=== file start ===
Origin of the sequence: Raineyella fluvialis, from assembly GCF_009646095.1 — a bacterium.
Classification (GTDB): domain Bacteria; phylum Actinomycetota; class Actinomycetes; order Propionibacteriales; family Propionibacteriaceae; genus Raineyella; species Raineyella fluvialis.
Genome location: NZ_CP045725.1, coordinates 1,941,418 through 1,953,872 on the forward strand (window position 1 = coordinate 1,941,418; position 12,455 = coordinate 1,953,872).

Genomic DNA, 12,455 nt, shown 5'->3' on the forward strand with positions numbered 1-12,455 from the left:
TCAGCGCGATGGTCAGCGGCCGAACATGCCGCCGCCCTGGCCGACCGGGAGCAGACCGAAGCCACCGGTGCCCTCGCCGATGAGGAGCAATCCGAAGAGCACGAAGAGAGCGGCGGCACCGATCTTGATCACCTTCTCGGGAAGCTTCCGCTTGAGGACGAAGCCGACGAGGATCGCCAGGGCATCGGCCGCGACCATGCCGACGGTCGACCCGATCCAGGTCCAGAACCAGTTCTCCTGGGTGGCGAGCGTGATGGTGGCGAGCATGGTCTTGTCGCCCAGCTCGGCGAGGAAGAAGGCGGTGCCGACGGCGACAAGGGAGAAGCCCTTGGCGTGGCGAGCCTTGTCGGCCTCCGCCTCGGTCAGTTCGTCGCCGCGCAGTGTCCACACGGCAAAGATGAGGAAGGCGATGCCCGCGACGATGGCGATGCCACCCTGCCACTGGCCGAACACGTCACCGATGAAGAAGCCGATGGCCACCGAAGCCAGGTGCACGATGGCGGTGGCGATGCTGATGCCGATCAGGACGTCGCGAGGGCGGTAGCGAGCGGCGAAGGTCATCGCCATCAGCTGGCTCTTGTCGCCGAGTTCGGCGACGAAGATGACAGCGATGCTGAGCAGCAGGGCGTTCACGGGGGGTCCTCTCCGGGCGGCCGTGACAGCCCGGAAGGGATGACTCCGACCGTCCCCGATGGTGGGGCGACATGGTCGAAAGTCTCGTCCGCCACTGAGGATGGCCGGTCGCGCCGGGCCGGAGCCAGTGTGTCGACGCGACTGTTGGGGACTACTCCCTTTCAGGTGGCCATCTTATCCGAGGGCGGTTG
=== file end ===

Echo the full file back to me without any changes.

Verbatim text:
Origin of the sequence: Raineyella fluvialis, from assembly GCF_009646095.1 — a bacterium.
Classification (GTDB): domain Bacteria; phylum Actinomycetota; class Actinomycetes; order Propionibacteriales; family Propionibacteriaceae; genus Raineyella; species Raineyella fluvialis.
Genome location: NZ_CP045725.1, coordinates 1,941,418 through 1,953,872 on the forward strand (window position 1 = coordinate 1,941,418; position 12,455 = coordinate 1,953,872).

Genomic DNA, 12,455 nt, shown 5'->3' on the forward strand with positions numbered 1-12,455 from the left:
TCAGCGCGATGGTCAGCGGCCGAACATGCCGCCGCCCTGGCCGACCGGGAGCAGACCGAAGCCACCGGTGCCCTCGCCGATGAGGAGCAATCCGAAGAGCACGAAGAGAGCGGCGGCACCGATCTTGATCACCTTCTCGGGAAGCTTCCGCTTGAGGACGAAGCCGACGAGGATCGCCAGGGCATCGGCCGCGACCATGCCGACGGTCGACCCGATCCAGGTCCAGAACCAGTTCTCCTGGGTGGCGAGCGTGATGGTGGCGAGCATGGTCTTGTCGCCCAGCTCGGCGAGGAAGAAGGCGGTGCCGACGGCGACAAGGGAGAAGCCCTTGGCGTGGCGAGCCTTGTCGGCCTCCGCCTCGGTCAGTTCGTCGCCGCGCAGTGTCCACACGGCAAAGATGAGGAAGGCGATGCCCGCGACGATGGCGATGCCACCCTGCCACTGGCCGAACACGTCACCGATGAAGAAGCCGATGGCCACCGAAGCCAGGTGCACGATGGCGGTGGCGATGCTGATGCCGATCAGGACGTCGCGAGGGCGGTAGCGAGCGGCGAAGGTCATCGCCATCAGCTGGCTCTTGTCGCCGAGTTCGGCGACGAAGATGACAGCGATGCTGAGCAGCAGGGCGTTCACGGGGGGTCCTCTCCGGGCGGCCGTGACAGCCCGGAAGGGATGACTCCGACCGTCCCCGATGGTGGGGCGACATGGTCGAAAGTCTCGTCCGCCACTGAGGATGGCCGGTCGCGCCGGGCCGGAGCCAGTGTGTCGACGCGACTGTTGGGGACTACTCCCTTTCAGGTGGCCATCTTATCCGAGGGCGGTTG